If you’re looking for something you can easily carry to and from work, or bring with you on vacation, then a lightweight laptop could be in order. These weigh just a couple of pounds, have batteries that can last a full workday of more than 8 hours, and have more than enough power to tackle common productivity tasks like browsing the web and editing Microsoft Office documents.
A desktop may be a smarter and more ergonomic pick, however, if you’re setting up a home office and aren’t worried as much about mobility. Staring out into a display puts less strain on your neck than staring down into one as you would with a laptop. You also generally get more power per dollar spent with a desktop than you do with a laptop. Some models come with a built-in display, while with others you’ll have to supply your own.
Laptops let you use your computer away from your desk, but you pay for that mobility with keyboards that some consumers may find a little small, especially when it comes to laptops less than 13 inches wide. Laptops are also generally more difficult and expensive to repair than a desktop, in part because of their small size and specialized parts. When it comes to laptops, screen size will be an essential factor in deciding which model is right for you. Nowadays, laptops generally come in a range of size the biggest factor in laptop weight is the physical size of the chassis.
Light laptops also tend to have fewer ports and expansion options than their heavier cousins. The late Apple MacBook, for instance, has a headphone jack and one USB Type-C port—that’s it, that’s all. The Dell XPS 13 does better with two Thunderbolt 3 ports, a USB Type-C port, a microSD card slot, and an audio jack, but you’ll still need a dongle (which is included) to connect a USB Type-A device and another (not included) to connect an external monitor.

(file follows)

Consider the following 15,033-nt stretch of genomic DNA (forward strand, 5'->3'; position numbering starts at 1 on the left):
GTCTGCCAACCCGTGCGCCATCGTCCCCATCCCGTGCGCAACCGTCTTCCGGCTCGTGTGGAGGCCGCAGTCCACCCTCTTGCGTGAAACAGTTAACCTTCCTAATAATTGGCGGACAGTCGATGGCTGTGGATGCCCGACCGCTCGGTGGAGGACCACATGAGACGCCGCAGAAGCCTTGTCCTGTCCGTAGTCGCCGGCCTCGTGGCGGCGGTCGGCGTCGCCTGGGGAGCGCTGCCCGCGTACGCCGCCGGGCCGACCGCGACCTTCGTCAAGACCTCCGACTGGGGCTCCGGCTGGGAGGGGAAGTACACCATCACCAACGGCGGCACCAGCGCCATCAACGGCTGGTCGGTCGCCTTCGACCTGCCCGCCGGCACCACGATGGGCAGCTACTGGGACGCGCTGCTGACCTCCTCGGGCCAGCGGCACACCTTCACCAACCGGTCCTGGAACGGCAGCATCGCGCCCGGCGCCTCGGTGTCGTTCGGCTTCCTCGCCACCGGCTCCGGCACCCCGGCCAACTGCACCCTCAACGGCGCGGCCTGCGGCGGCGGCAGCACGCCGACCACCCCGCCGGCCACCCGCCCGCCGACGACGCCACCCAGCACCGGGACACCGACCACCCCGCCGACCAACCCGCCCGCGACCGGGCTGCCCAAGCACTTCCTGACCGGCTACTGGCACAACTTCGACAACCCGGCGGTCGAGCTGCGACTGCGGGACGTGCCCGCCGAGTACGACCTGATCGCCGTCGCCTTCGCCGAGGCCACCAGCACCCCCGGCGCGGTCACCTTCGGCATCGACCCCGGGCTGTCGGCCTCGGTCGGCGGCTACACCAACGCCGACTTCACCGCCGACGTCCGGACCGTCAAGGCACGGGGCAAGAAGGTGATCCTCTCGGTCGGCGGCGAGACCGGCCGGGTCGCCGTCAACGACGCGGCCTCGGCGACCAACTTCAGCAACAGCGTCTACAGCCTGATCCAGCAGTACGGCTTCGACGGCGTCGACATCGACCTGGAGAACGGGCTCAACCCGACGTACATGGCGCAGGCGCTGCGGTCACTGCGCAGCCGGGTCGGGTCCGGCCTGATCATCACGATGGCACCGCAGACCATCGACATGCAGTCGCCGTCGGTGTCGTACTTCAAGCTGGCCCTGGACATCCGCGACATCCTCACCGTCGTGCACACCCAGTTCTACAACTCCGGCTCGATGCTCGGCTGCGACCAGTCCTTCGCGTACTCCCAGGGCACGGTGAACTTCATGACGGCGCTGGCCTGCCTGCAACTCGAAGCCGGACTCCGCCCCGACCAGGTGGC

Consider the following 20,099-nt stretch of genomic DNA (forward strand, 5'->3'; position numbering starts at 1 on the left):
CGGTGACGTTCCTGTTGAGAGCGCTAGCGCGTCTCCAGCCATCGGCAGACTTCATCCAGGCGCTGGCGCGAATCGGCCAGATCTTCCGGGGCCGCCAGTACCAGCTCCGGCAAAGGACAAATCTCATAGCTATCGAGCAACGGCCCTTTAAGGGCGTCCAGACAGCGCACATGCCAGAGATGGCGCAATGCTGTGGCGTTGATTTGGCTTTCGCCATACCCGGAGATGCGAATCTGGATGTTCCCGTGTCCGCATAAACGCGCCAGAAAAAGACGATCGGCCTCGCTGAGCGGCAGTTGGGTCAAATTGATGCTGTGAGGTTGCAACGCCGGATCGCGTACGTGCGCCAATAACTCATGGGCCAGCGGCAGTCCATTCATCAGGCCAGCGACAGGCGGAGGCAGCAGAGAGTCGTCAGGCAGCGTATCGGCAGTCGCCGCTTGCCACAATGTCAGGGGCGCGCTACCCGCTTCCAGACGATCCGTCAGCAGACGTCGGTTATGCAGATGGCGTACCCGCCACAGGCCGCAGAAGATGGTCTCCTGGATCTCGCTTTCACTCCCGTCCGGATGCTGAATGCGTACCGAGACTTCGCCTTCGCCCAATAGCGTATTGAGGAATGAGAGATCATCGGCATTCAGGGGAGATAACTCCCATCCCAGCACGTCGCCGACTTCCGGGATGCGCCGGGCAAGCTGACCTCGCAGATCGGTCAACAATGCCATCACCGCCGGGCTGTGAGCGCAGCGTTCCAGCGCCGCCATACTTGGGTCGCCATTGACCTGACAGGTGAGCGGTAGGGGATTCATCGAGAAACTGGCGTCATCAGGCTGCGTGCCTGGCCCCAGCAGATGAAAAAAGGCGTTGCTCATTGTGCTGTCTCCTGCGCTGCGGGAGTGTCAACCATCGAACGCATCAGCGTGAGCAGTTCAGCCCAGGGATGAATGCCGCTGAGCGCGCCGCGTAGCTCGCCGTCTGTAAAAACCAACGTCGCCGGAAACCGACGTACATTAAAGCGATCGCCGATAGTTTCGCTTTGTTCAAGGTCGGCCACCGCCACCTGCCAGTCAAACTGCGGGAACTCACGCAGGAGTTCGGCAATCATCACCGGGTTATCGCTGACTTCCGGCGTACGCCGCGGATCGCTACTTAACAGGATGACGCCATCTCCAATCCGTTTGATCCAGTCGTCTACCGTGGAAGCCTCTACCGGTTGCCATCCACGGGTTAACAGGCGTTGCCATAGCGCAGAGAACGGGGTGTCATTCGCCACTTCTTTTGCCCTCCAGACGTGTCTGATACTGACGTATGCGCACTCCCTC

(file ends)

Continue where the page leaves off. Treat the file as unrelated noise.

Desktops typically offer a better bang for your buck compared with laptops, delivering more power and performance per dollar spent. You may not need a ton of power if, say, you spend most of the day inside office productivity software, but they often cost less. When it comes to desktop computers either you’re going to have to sacrifice power for size or size for power according to answers.com the weight of an average midsize tower is 20 to 30 pounds. On the other hand if you don’t need a lot of power something like a raspberry pi may suit your needs very well and you would still have access to a full desktop environment and is small enough to fit in the palm of your hand. (For more information on raspberry pi please see our article about them).
Your current computer not cutting it and do you need a custom-built one? Call Stacy (941) 246-1048; she can help.